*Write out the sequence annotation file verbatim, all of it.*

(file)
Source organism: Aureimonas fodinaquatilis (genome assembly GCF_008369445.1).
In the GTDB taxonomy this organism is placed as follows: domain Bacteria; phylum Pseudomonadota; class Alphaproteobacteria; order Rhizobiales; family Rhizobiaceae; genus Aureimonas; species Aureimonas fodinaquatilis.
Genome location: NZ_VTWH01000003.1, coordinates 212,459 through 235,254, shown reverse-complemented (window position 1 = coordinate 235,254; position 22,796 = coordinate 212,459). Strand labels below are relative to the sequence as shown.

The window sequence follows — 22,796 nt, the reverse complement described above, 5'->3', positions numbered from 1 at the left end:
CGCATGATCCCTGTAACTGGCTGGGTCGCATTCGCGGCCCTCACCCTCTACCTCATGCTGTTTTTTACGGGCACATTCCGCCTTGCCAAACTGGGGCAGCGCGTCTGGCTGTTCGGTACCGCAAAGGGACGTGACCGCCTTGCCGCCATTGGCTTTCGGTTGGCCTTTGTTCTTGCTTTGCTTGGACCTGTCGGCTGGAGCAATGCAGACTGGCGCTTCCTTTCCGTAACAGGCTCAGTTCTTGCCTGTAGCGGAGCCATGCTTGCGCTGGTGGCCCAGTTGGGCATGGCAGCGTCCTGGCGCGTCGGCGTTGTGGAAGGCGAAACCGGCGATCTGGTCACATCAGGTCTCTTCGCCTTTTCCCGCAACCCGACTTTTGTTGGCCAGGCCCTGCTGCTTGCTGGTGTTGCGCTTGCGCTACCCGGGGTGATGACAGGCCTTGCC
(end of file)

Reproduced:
Source organism: Aureimonas fodinaquatilis (genome assembly GCF_008369445.1).
In the GTDB taxonomy this organism is placed as follows: domain Bacteria; phylum Pseudomonadota; class Alphaproteobacteria; order Rhizobiales; family Rhizobiaceae; genus Aureimonas; species Aureimonas fodinaquatilis.
Genome location: NZ_VTWH01000003.1, coordinates 212,459 through 235,254, shown reverse-complemented (window position 1 = coordinate 235,254; position 22,796 = coordinate 212,459). Strand labels below are relative to the sequence as shown.

The window sequence follows — 22,796 nt, the reverse complement described above, 5'->3', positions numbered from 1 at the left end:
CGCATGATCCCTGTAACTGGCTGGGTCGCATTCGCGGCCCTCACCCTCTACCTCATGCTGTTTTTTACGGGCACATTCCGCCTTGCCAAACTGGGGCAGCGCGTCTGGCTGTTCGGTACCGCAAAGGGACGTGACCGCCTTGCCGCCATTGGCTTTCGGTTGGCCTTTGTTCTTGCTTTGCTTGGACCTGTCGGCTGGAGCAATGCAGACTGGCGCTTCCTTTCCGTAACAGGCTCAGTTCTTGCCTGTAGCGGAGCCATGCTTGCGCTGGTGGCCCAGTTGGGCATGGCAGCGTCCTGGCGCGTCGGCGTTGTGGAAGGCGAAACCGGCGATCTGGTCACATCAGGTCTCTTCGCCTTTTCCCGCAACCCGACTTTTGTTGGCCAGGCCCTGCTGCTTGCTGGTGTTGCGCTTGCGCTACCCGGGGTGATGACAGGCCTTGCC